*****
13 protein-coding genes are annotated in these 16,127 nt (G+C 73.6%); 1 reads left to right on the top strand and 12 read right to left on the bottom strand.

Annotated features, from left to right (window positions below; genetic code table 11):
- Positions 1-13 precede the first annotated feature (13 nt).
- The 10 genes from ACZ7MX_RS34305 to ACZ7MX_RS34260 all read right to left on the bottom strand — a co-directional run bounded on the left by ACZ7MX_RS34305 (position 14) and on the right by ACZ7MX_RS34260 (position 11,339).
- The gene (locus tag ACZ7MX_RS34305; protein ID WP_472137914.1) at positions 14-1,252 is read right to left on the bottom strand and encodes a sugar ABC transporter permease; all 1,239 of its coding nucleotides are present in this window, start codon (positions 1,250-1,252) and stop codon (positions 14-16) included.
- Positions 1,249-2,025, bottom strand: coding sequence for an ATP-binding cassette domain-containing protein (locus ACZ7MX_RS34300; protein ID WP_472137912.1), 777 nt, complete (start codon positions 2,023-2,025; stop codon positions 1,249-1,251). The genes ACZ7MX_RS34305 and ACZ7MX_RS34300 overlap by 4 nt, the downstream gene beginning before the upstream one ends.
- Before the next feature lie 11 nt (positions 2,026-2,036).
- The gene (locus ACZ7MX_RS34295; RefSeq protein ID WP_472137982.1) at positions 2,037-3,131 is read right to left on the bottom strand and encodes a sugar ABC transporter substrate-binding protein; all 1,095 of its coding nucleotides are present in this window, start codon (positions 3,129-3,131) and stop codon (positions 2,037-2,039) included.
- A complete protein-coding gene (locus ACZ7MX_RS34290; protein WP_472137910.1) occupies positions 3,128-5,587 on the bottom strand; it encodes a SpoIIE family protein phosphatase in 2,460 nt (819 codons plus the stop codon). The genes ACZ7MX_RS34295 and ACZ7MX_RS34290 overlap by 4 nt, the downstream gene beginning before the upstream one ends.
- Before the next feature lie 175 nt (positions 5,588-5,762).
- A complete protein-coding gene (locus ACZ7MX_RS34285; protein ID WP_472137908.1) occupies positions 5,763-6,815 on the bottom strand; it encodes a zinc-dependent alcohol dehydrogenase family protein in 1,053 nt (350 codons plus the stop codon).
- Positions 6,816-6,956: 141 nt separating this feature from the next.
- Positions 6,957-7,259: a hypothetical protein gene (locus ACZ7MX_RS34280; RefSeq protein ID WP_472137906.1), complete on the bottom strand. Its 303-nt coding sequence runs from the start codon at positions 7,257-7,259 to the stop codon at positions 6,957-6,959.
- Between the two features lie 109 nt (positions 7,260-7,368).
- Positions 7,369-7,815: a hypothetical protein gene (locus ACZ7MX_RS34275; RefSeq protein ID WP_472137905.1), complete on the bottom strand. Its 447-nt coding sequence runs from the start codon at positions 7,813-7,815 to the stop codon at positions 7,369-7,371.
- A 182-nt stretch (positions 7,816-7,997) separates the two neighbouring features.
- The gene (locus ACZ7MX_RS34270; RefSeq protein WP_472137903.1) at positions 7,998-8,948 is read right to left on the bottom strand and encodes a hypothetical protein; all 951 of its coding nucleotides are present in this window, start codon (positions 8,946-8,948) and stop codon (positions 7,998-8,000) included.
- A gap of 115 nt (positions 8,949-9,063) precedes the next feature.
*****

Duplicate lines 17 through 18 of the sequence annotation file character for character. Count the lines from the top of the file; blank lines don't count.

- The gene (locus ACZ7MX_RS34270; RefSeq protein WP_472137903.1) at positions 7,998-8,948 is read right to left on the bottom strand and encodes a hypothetical protein; all 951 of its coding nucleotides are present in this window, start codon (positions 8,946-8,948) and stop codon (positions 7,998-8,000) included.
- A gap of 115 nt (positions 8,949-9,063) precedes the next feature.